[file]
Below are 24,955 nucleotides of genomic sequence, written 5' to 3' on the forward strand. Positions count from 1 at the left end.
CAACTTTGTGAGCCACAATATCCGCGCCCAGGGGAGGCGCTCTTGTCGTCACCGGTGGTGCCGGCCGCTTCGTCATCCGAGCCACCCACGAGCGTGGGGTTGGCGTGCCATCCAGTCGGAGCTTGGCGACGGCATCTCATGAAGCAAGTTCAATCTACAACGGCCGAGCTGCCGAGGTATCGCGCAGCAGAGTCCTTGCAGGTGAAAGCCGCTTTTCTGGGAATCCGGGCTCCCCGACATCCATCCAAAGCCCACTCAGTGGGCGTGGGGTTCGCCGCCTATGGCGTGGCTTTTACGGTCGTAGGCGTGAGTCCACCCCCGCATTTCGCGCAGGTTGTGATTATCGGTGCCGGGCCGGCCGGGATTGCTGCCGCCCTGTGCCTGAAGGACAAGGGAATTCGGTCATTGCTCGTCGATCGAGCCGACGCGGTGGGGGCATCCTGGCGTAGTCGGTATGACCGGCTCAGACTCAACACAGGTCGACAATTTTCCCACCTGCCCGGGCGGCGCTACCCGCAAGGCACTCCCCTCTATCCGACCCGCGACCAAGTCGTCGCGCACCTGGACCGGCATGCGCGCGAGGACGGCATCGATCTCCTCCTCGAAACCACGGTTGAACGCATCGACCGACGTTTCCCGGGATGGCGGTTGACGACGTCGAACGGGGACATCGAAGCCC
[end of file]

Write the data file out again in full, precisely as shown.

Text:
Below are 24,955 nucleotides of genomic sequence, written 5' to 3' on the forward strand. Positions count from 1 at the left end.
CAACTTTGTGAGCCACAATATCCGCGCCCAGGGGAGGCGCTCTTGTCGTCACCGGTGGTGCCGGCCGCTTCGTCATCCGAGCCACCCACGAGCGTGGGGTTGGCGTGCCATCCAGTCGGAGCTTGGCGACGGCATCTCATGAAGCAAGTTCAATCTACAACGGCCGAGCTGCCGAGGTATCGCGCAGCAGAGTCCTTGCAGGTGAAAGCCGCTTTTCTGGGAATCCGGGCTCCCCGACATCCATCCAAAGCCCACTCAGTGGGCGTGGGGTTCGCCGCCTATGGCGTGGCTTTTACGGTCGTAGGCGTGAGTCCACCCCCGCATTTCGCGCAGGTTGTGATTATCGGTGCCGGGCCGGCCGGGATTGCTGCCGCCCTGTGCCTGAAGGACAAGGGAATTCGGTCATTGCTCGTCGATCGAGCCGACGCGGTGGGGGCATCCTGGCGTAGTCGGTATGACCGGCTCAGACTCAACACAGGTCGACAATTTTCCCACCTGCCCGGGCGGCGCTACCCGCAAGGCACTCCCCTCTATCCGACCCGCGACCAAGTCGTCGCGCACCTGGACCGGCATGCGCGCGAGGACGGCATCGATCTCCTCCTCGAAACCACGGTTGAACGCATCGACCGACGTTTCCCGGGATGGCGGTTGACGACGTCGAACGGGGACATCGAAGCCC